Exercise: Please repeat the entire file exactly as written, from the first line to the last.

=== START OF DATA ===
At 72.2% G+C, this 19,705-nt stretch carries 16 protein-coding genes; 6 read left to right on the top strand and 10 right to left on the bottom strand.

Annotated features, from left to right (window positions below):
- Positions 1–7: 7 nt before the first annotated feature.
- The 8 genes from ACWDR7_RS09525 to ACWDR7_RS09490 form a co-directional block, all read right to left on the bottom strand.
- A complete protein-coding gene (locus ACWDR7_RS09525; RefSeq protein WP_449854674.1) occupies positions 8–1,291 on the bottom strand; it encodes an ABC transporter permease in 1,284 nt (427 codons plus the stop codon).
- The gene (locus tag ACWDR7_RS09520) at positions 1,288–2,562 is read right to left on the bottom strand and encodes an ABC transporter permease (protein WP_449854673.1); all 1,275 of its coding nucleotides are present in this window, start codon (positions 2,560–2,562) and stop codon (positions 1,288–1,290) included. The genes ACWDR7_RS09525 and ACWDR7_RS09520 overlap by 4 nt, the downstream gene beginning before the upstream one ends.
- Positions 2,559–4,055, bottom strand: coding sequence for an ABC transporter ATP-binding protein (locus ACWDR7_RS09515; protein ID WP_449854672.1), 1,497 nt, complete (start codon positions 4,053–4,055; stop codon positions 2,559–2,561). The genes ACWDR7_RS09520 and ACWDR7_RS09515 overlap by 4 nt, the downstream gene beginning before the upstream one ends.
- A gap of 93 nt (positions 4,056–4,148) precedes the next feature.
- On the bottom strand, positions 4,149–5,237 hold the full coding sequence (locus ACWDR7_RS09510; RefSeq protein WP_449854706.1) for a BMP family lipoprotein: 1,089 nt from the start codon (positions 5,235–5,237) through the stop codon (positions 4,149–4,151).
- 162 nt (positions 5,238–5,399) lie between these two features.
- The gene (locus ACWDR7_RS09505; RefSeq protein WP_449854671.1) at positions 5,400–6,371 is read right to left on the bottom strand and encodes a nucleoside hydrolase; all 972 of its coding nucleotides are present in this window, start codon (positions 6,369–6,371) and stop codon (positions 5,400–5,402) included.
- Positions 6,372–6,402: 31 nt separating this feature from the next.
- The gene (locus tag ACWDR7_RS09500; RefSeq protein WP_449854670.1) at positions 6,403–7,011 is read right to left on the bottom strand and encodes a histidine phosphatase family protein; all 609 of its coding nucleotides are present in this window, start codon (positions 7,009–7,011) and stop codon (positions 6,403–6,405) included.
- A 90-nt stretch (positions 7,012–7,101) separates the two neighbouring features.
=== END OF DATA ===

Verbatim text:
At 72.2% G+C, this 19,705-nt stretch carries 16 protein-coding genes; 6 read left to right on the top strand and 10 right to left on the bottom strand.

Annotated features, from left to right (window positions below):
- Positions 1–7: 7 nt before the first annotated feature.
- The 8 genes from ACWDR7_RS09525 to ACWDR7_RS09490 form a co-directional block, all read right to left on the bottom strand.
- A complete protein-coding gene (locus ACWDR7_RS09525; RefSeq protein WP_449854674.1) occupies positions 8–1,291 on the bottom strand; it encodes an ABC transporter permease in 1,284 nt (427 codons plus the stop codon).
- The gene (locus tag ACWDR7_RS09520) at positions 1,288–2,562 is read right to left on the bottom strand and encodes an ABC transporter permease (protein WP_449854673.1); all 1,275 of its coding nucleotides are present in this window, start codon (positions 2,560–2,562) and stop codon (positions 1,288–1,290) included. The genes ACWDR7_RS09525 and ACWDR7_RS09520 overlap by 4 nt, the downstream gene beginning before the upstream one ends.
- Positions 2,559–4,055, bottom strand: coding sequence for an ABC transporter ATP-binding protein (locus ACWDR7_RS09515; protein ID WP_449854672.1), 1,497 nt, complete (start codon positions 4,053–4,055; stop codon positions 2,559–2,561). The genes ACWDR7_RS09520 and ACWDR7_RS09515 overlap by 4 nt, the downstream gene beginning before the upstream one ends.
- A gap of 93 nt (positions 4,056–4,148) precedes the next feature.
- On the bottom strand, positions 4,149–5,237 hold the full coding sequence (locus ACWDR7_RS09510; RefSeq protein WP_449854706.1) for a BMP family lipoprotein: 1,089 nt from the start codon (positions 5,235–5,237) through the stop codon (positions 4,149–4,151).
- 162 nt (positions 5,238–5,399) lie between these two features.
- The gene (locus ACWDR7_RS09505; RefSeq protein WP_449854671.1) at positions 5,400–6,371 is read right to left on the bottom strand and encodes a nucleoside hydrolase; all 972 of its coding nucleotides are present in this window, start codon (positions 6,369–6,371) and stop codon (positions 5,400–5,402) included.
- Positions 6,372–6,402: 31 nt separating this feature from the next.
- The gene (locus tag ACWDR7_RS09500; RefSeq protein WP_449854670.1) at positions 6,403–7,011 is read right to left on the bottom strand and encodes a histidine phosphatase family protein; all 609 of its coding nucleotides are present in this window, start codon (positions 7,009–7,011) and stop codon (positions 6,403–6,405) included.
- A 90-nt stretch (positions 7,012–7,101) separates the two neighbouring features.